[Dec. 12 update: In response to The Record’s series, WSIB Chair orders review of hundreds of denied claims]. Once the booming Rubber Capital of Canada, Kitchener’s plants employed thousands. While many of those plants have long closed, former workers and their families still “struggle with a legacy of illness, death and poverty.” In his two-part series on “Rubber Town” (Waterloo Region Record Nov. 24 and Dec. 3), reporter Greg Mercer explores the impact of workers’ occupational exposure to carcinogens and other hazards of the rubber industry. Some workers, given the long latency period, are only now experiencing symptoms of diseases from jobs held decades ago. Many others are believed to have died early deaths. BF Goodrich retiree Ted Hickey, who has been collecting co-workers’ obituaries for more than 20 years, can point to such cases involving brain tumours, bowel and bladder cancers.
Links between working in the rubber manufacturing industry and other cancers, asbestosis and respiratory diseases have been established through scientific, not only anecdotal, evidence. An International Agency for Research on Cancer (IARC) 2012 study on carcinogenic risks in humans found higher rates of leukemia, lymphoma, cancers of the urinary tract, bladder, lung and stomach.
Workers question when the companies knew of the toxicity of materials to which they were being exposed. Before Ontario’s Occupational Health and Safety Act of 1978, rubber companies were not legally obliged to inform their employees of possible exposure to such hazards. For many, their first warning came through the booklet A Rubber Worker’s Guide to Occupational Health, published in the early 1980s by Waterloo Public Interest Research Group (WPIRG) and widely distributed by the rubber workers’ union – despite Uniroyal’s efforts to prevent its release.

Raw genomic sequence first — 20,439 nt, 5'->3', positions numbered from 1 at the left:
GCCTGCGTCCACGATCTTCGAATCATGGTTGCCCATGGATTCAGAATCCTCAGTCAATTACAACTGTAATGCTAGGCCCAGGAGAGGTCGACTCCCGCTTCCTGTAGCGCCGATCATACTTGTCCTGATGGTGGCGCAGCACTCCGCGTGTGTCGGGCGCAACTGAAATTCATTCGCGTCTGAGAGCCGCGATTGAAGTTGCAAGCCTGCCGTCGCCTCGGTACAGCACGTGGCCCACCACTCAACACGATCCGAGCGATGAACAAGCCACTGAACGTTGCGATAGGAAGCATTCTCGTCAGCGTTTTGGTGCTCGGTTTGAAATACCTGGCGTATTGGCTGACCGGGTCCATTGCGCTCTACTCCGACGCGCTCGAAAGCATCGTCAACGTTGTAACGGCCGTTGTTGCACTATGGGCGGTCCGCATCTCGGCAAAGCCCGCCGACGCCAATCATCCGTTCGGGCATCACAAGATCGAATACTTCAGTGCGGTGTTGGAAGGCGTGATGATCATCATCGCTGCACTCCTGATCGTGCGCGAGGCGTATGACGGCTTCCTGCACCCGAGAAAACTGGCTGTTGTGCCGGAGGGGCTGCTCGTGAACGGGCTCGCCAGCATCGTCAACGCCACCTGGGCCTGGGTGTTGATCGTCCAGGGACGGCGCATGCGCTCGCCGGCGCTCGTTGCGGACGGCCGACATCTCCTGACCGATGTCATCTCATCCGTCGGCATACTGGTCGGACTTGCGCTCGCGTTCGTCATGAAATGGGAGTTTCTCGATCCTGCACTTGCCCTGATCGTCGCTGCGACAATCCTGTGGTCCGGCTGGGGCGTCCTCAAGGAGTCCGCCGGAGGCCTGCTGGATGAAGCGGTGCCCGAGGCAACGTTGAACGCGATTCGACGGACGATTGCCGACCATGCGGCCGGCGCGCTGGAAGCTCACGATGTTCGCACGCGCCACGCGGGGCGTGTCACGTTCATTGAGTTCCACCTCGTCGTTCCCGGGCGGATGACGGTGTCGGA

Retirees’ long fight for compensation
While workers for the U.S. parent companies have joined nationwide class-action lawsuits for hazardous exposure, Ontario’s rubber workers should expect to receive justice under Ontario’s workers’ compensation system. However, as the reporter documents using Workplace Safety and Insurance (WSIB) claims denial statistics and injured workers’ own experiences, they all too often fare endure a long fight for compensation. Of 404 compensation claims by former rubber plant workers filed between 2002 and 2017 for a variety of illness, 85% were denied – or deemed ‘abandoned’, often because the worker couldn’t provide acceptable records.
Despite the body of scientific evidence, as University of Waterloo professor and occupational health scientist Jim Brophy notes, workers are often on their own to prove the link to their old job as the average family doctor is likely to be unaware of what went on in the rubber plants. Critics point also to the Board’s greater emphasis in recent years on ‘pre-existing condition’ as reason to deny costly cancer claims. Despite WSIB assets of $36 billion, according to its 2017 financial statement, compensation benefit payouts to injured workers have dropped from approximately $4.8 billion in 2010 to $2.3 billion in 2017… Speaking of the WSIB’s increasingly restrictive process, Aidan Macdonald, community legal worker with Injured Workers’ Community Legal Clinic, sees many former rubber industry employees being forced onto social assistance and into poverty, spending retirement years struggling to pay bills.